- Lynn Chadwick
- Maquette Jubilee II
- each: stamped Chadwick, inscribed C3, dated 1983 and numbered 1/9
- bronze, in two pieces
height: 89cm. & 91cm.
Conceived in 1983 and cast in bronze in an edition of 9.
Thence by descent to the present owners
Nico Koster & Paul Levine, Lynn Chadwick, The Sculptor and His World, Leiden, 1988, another cast illustrated in colour pp. 100-101
Dennis Farr & Eva Chadwick, Lynn Chadwick Sculptor: With a Complete Illustrated Catalogue, London, 2006, no. C3, another cast illustrated p. 343
In the 1980s Chadwick executed several maquette versions on the subject of two walking figures titled Jubilee, culminating in the monumental bronze Jubilee IV (fig. 1). Dennis Farr wrote about the present composition: ‘Walking figures, their cloaks or robes blowing out behind them, provided Chadwick with a theme capable of sustaining endless variations, of which Maquette Jubilee II 1983 is a particularly dramatic example. […] In Maquette Jubilee II the robes form an elaborate butterfly-wing shape behind the two figures, supporting them too, but now imbued with a baroque exuberance that transcends the merely practical. Chadwick has enjoyed creating a fantastic shape for its own sake, rather as some of his female figures carry their skirts like a fan-tailed pigeon displaying its plumage’ (D. Farr, Lynn Chadwick (exhibition catalogue), Tate Britain, London, 2003-04, p. 79).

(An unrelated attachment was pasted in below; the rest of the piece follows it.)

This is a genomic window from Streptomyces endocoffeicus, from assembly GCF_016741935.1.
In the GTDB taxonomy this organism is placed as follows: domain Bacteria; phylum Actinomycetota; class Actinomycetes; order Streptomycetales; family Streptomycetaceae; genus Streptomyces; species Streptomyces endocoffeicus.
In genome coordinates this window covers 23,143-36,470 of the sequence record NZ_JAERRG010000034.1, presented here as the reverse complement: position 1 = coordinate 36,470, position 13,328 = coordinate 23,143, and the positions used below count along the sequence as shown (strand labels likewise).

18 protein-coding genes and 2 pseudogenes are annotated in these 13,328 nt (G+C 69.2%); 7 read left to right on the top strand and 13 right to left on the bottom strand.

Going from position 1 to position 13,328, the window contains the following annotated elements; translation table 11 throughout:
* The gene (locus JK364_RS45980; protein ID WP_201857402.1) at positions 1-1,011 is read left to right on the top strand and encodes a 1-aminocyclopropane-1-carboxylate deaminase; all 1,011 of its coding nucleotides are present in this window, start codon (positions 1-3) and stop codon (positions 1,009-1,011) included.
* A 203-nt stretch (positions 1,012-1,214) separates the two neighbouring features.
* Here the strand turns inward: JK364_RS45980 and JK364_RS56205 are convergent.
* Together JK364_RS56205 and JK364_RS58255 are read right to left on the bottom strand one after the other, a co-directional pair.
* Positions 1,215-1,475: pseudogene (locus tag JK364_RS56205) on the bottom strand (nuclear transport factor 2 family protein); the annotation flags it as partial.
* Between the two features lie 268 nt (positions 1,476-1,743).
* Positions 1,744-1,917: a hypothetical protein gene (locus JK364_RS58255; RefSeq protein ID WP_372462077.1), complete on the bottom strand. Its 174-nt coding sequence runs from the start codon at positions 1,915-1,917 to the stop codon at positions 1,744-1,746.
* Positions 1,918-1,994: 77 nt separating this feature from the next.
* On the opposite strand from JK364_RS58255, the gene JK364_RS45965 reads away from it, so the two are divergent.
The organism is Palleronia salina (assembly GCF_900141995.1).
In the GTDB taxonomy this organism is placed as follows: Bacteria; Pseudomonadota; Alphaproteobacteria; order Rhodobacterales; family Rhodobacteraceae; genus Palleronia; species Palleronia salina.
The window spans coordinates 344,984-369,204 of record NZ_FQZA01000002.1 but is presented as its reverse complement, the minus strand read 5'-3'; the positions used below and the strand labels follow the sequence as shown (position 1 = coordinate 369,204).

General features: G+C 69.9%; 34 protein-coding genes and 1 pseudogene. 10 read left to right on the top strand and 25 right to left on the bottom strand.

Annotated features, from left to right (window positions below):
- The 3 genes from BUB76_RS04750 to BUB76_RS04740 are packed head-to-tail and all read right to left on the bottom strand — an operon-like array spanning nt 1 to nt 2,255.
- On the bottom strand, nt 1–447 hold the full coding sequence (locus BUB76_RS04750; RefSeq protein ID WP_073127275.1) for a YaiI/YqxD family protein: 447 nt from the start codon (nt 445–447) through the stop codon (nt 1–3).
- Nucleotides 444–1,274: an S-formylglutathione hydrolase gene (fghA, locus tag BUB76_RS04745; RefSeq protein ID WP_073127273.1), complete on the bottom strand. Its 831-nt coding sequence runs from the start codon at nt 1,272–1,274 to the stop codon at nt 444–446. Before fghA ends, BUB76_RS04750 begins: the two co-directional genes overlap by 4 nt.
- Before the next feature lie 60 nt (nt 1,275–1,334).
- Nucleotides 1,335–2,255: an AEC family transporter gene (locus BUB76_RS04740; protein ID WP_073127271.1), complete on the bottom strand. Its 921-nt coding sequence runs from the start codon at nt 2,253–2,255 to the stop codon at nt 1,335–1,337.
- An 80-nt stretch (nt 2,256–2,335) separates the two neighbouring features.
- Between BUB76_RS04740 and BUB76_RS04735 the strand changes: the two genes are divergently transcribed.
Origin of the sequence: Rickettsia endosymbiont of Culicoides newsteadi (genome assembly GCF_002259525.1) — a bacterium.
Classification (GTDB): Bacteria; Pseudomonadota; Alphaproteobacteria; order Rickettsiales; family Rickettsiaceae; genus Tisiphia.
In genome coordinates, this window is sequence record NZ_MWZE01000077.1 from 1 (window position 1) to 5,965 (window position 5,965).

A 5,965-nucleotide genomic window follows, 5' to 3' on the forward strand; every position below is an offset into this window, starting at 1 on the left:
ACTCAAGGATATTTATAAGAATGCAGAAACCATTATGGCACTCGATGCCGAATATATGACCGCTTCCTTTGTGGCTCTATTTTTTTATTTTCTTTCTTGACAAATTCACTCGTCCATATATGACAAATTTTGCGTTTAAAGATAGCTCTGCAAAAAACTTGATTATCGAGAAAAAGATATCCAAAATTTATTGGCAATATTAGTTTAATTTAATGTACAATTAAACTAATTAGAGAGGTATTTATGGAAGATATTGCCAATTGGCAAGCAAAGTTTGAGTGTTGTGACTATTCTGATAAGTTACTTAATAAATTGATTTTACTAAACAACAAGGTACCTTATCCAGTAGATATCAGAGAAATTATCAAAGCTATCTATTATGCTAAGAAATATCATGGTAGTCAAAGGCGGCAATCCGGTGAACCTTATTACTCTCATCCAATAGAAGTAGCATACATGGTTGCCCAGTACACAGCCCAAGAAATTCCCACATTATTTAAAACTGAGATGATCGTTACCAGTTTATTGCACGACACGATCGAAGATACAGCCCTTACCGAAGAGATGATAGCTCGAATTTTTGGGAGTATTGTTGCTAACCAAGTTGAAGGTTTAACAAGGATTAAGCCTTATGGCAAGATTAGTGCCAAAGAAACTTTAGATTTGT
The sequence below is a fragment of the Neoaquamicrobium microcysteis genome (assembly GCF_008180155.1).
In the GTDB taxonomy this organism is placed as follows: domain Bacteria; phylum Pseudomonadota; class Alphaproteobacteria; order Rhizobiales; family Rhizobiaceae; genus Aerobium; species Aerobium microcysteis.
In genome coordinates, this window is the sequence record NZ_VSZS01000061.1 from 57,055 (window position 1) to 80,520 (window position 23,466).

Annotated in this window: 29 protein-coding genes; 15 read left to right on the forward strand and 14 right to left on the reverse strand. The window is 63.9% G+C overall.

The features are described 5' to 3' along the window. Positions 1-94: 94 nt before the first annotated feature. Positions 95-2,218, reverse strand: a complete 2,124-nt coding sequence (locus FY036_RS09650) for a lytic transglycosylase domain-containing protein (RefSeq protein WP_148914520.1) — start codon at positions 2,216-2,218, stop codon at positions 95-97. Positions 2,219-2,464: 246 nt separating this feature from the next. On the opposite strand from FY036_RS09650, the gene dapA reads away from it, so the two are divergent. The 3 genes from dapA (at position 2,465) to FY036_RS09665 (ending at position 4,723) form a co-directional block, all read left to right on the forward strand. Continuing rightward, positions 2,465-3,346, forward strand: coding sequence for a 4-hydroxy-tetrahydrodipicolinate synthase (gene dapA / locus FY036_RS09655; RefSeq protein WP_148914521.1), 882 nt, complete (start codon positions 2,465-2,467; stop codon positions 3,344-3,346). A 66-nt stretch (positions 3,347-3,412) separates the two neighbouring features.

Discussing the artist's mature sculpture, Collette Chattopadhyay writes: ‘Exploring the relation between stasis and movement, solid form and space, Chadwick’s late works of the 80s and 90s continue to explore the nature of collective social identity while manifesting affection for the female torso, which is increasingly naturalistically portrayed’ (C. Chattopadhyay, Lynn Chadwick (exhibition catalogue), Tasende Gallery, Los Angeles, 2002, p. 7). Indeed in Maquette Jubilee II the female figure possesses a more characterised form and assertiveness. Both figures’ heads are gently inclined which gives the whole work a sense of determination. Chadwick expressed the need for his work to possess ‘attitude’, he explained that he would bestow this quality by ‘the way that you make something talk by the way the neck is bent, or the attitude of the head; you can actually make these sculptures talk, they say something according to the exact balance, whereas if they’re absolutely straight… well, I suppose that is saying something too’ (quoted from the British Library project Artists’ Lives, 1995, F 4564-B, p. 333).